I have come home again, moving back to the community where I grew up.
In the early 1950s, our family moved to Clayton, MO, then the sleepy seat of St. Louis County government with a small-town feel. It was the idyllic family community. There was the postcard loveliness of Old Town with its charming frame homes near the downtown. Clayton streets were lined with grand turn-of-the-century homes and mansions, small mid-century homes and apartment buildings, retail stores, and a few low-rise office buildings. There were a few middle-class neighborhoods such as ours of one-story brick ranch houses with big picture windows, fenced yards, garages or car ports, and nicely landscaped yards. Clayton was also was home to colleges, great public and private schools, a library, and actor Kevin Kline. Not too far from the subdivision where we lived was a public park where I played and picnicked as a child.
Throughout the years, Clayton began to morph into a burgeoning hub of urban and commercial sophistication as restrictions on heights of buildings were eased and residential and office towers began to dot the landscape. Yet, at the same time, it retained the charming character of a quiet residential community. It was this blend that beckoned me back after I become widowed and was living on my own for the first time.
After getting married in the late 60s, moving away for a few years and coming back to St. Louis in 1975, my late husband and I chose a traditional brick Colonial home on a secluded street in a suburban enclave west of Clayton. It was in a neighborhood rife with mostly young families and good schools that were within walking distance of our new home. These were our top priorities then and what we could afford.
In the meantime, Clayton was continuing to boom with construction going on everywhere. It took on the moniker of St. Louis’ second downtown. Soon a proliferation of boutiques, galleries, hotels and restaurants, multiple skyscrapers in the business district, a mix of low and high rise housing and office towers, pricey condos for empty nesters, historic mansions and new McMansions replacing tear downs in Old Town were popping up.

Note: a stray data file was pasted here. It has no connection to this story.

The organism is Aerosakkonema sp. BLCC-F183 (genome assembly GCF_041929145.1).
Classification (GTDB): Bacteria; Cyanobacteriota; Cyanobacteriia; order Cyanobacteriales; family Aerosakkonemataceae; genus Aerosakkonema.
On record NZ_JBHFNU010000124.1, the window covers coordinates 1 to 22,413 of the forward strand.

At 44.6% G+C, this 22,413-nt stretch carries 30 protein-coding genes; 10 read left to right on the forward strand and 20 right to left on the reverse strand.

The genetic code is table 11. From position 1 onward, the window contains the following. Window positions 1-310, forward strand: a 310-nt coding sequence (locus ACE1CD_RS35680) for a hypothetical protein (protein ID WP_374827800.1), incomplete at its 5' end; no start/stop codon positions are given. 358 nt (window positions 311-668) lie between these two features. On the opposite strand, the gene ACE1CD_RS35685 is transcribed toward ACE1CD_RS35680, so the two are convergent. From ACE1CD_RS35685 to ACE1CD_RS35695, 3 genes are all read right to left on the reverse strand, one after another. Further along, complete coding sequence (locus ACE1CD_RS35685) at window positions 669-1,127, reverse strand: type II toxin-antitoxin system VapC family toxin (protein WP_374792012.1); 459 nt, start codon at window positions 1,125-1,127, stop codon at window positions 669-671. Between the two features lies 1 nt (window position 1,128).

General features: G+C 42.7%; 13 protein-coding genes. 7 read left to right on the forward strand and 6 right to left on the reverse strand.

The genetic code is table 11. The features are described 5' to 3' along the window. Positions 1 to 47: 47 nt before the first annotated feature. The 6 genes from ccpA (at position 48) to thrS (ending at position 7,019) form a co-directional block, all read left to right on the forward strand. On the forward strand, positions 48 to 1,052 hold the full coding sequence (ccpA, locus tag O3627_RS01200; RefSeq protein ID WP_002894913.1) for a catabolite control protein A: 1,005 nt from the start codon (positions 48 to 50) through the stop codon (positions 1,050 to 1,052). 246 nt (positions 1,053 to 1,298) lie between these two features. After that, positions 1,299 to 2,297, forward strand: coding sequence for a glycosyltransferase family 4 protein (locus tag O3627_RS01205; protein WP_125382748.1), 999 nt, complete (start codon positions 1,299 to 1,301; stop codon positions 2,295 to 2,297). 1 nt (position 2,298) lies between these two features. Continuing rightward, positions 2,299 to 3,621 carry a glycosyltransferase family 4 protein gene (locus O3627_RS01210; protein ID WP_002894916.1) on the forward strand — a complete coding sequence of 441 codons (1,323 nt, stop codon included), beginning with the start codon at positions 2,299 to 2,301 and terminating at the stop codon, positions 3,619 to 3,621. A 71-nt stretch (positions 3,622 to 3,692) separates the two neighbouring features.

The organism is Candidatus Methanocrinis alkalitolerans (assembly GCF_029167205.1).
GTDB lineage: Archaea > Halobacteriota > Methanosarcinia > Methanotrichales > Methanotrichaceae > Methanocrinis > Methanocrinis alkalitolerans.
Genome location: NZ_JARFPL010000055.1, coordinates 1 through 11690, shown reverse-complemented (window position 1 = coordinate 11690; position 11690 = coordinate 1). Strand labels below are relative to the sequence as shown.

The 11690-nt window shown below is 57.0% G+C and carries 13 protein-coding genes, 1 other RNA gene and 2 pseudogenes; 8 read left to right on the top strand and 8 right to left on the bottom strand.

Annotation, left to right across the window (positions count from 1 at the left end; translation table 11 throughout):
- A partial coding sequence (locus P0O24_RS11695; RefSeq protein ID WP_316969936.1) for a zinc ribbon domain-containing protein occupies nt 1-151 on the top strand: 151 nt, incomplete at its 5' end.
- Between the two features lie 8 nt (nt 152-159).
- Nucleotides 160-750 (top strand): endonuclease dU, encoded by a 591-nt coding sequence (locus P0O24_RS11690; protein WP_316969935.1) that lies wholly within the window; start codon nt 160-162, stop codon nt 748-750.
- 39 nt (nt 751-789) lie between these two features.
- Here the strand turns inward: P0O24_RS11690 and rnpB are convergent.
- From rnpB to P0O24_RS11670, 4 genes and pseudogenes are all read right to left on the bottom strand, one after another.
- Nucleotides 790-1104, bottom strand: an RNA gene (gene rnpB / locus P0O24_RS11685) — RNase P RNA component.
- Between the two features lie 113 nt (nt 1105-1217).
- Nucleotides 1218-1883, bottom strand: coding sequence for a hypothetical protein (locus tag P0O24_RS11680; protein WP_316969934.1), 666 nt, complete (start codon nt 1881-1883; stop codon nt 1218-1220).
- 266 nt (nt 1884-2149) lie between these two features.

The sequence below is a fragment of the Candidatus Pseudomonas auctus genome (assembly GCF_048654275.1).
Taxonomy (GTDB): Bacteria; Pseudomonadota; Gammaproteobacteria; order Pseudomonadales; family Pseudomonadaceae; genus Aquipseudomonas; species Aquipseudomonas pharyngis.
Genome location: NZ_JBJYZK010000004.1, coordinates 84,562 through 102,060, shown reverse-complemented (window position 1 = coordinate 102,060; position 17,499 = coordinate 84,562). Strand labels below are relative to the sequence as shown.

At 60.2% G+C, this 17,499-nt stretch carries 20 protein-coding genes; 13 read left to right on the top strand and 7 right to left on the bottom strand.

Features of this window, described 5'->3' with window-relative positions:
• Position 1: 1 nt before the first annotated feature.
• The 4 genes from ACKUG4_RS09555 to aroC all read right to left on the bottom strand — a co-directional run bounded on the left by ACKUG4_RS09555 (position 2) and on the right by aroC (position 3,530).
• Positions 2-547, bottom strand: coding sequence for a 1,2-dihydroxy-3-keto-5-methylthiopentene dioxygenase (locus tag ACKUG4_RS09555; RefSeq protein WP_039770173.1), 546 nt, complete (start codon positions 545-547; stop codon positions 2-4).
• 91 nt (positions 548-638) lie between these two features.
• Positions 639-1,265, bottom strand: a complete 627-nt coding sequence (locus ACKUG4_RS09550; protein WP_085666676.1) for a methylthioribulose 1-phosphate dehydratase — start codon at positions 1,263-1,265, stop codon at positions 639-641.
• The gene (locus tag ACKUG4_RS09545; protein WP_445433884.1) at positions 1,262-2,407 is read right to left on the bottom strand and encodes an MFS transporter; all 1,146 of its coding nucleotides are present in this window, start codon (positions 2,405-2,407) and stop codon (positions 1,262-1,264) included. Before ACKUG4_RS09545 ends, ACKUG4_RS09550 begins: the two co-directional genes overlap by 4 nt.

There was a renewed sense of pride in the community with special events such as The Saint Louis Art Fair, a Taste of Clayton, Gallery Nights receptions, a seasonal farmers market, Parties in the Park cocktail gatherings, family and musical events in the area’s public parks, The Big Read literary festival, and more. On some well-traveled streets away from the business district, bike paths were carved out, and a Metro stop was built in proximity to the business district. The region’s largest publicly traded firm, Centene, a $23 billion managed-care company, opened its 19-story glass and sustainable headquarters in Clayton in 2010.
After I decided to move out of my house that was too big for one and too expensive to maintain, I spent months throwing out or giving away decades’ worth of clutter. I wanted to move to something new, my own place. My first ever. Fortuitously, my parents owned a condo in Clayton that was sitting empty after they had moved to a senior community. When I told my mother that I was selling my home, she suggested I move into the condo, then buy it. And I did.
Living in a Clayton condo where I could just walk out my front door and get to my destination within 10 or 15 minutes, was a blessing. I felt free and refreshed in my new neighborhood after almost three sad and difficult years in which I lost my husband, my dog, and then my father and mother-in-law.
I love the area and walking around gives me a chance to take in all the beauty and opportunities of where I am now living. I have discovered new favorite restaurants, a candy shop, bank, Pilates studio, nail place, cookie store, wine shop, and so much more. I can even hoof it to one of the area’s most popular shopping malls, or walk to a friend's condo, since more have moved into other buildings near me.